Figure 2a shows the top view of SEM images of the ZnO nanotube structure. The hydrothermal growth method depends on the polarity of the ZnO crystalline structure, which allows for self-alignment into a wurtzite shape. The structure of the ZnO nanotube arrays varied with the different diameters of the nanotubes (80 to100 nm). Figure 2b shows the energy dispersive spectrometer (EDS) image of a ZnO nanotube. It shows clearly the Zn and O elements on the cell. In a solar cell, the high performance of antireflection coating (AR coating) determines the efficiency. An AR coating on the top with a broadband low-reflectance characteristic is crucial for most solar cells. TEM was used to further investigate the microstructure of the as-synthesized ZnO nanorod arrays. Figure 3a shows a bright field TEM image of a single ZnO nanotube. The diameter of the selected nanotube was uniform along the growth direction and was about 80 nm. The corresponding selected area electron diffraction (SAED) is shown in Figure 3b; it indicates that the nanotube grew along the [0001] direction, the fastest growth direction of ZnO. A high-resolution (HR) TEM image in Figure 3c shows the same result with the SAED pattern and indicates that the synthesized ZnO nanotube possessed a wurtzite single-crystal structure. Figure 3d shows an X-ray diffraction pattern of a ZnO nanotube grown on a T-J solar cell. A strong (002) diffraction peak and various (101), (110), and (002) peaks can be observed. These results indicate that (002) is the main growth plane, which is perpendicular to the c-axis, and that the ZnO nanotube grew preferentially along the c-axis.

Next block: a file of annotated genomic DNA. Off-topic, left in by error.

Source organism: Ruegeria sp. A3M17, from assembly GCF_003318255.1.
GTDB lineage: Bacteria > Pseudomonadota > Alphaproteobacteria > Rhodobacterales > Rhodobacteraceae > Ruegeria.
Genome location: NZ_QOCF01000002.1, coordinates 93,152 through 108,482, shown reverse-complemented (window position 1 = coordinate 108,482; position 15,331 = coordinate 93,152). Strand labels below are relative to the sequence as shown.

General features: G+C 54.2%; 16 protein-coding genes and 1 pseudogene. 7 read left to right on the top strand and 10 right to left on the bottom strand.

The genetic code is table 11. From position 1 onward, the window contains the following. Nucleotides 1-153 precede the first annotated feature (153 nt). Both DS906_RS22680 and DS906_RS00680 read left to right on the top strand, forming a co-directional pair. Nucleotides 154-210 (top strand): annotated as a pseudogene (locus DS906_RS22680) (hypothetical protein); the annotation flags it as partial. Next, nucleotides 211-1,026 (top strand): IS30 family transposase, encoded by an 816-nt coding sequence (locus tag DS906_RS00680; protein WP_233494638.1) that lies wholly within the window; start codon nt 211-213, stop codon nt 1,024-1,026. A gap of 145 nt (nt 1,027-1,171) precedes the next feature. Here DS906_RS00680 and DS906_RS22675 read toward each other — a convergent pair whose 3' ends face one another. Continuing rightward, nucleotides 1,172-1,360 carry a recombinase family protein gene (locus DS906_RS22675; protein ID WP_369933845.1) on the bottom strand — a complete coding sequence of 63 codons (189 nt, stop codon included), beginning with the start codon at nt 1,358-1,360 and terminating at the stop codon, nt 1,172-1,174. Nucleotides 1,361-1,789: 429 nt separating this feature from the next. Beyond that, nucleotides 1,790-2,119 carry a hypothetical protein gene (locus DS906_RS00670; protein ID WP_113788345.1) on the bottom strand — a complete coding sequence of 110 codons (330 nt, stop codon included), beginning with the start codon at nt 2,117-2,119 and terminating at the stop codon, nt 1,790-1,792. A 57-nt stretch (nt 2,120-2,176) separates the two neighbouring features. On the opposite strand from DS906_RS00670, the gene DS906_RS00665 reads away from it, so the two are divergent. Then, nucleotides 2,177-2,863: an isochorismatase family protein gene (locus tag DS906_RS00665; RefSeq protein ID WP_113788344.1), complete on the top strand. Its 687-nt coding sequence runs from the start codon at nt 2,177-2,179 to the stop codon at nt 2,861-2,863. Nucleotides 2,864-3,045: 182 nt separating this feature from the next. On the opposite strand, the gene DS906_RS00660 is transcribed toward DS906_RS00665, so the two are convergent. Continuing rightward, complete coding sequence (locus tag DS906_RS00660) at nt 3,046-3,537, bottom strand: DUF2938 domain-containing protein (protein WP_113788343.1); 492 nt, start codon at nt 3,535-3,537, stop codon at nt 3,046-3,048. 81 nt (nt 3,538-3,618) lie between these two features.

Figure 2
Figure 2

SEM images and Energy dispersive spectrometer image of ZnO nanotubes. (a) Plan-view SEM images of the ZnO nanotube structure. (b) Energy dispersive spectrometer (EDS) image of ZnO nanotube.

Figure 3
Figure 3

TEM image, SAED, high-resolution TEM image, and X-ray diffraction pattern of ZnO nanotube. (a) TEM image of ZnO nanotube, (b) the corresponding SAED of the ZnO nanotube, (c) a high-resolution TEM image of the ZnO nanotube, and (d) X-ray diffraction pattern of ZnO nanotube grown on solar cell.

Figure 4 shows the reflectance values of a bare T-J solar cell and T-J solar cells with Si3N4 and ZnO nanotube coating, respectively. Since the ZnO nanotube can suppress light scattering at short wavelengths, the T-J solar cell with a ZnO nanotube has the lowest reflectance, especially in the wavelength range of UV to green. The weighted reflectance of the ZnO nanotube is approximately 5.7% for the wavelength range of 300 to 1,800 nm, which is still lower than that of a cell with Si3N4 which is approximately 18.1%. The cell with a ZnO nanotube shows a lower optical reflectance for wavelength from 300 to 1800 nm. Hence, the T-J with a ZnO nanotube exhibited superior antireflective properties for the wavelength range of interest. Low reflectivity in the UV to green light wavelength range gives promise for multi-junction solar cells if more junctions are requested especially for high-band gap subcells.
Figure 4
Figure 4

Reflectance values of bare T-J solar cell and T-J solar cells with Si 3 N 4 and ZnO nanotube coating, respectively.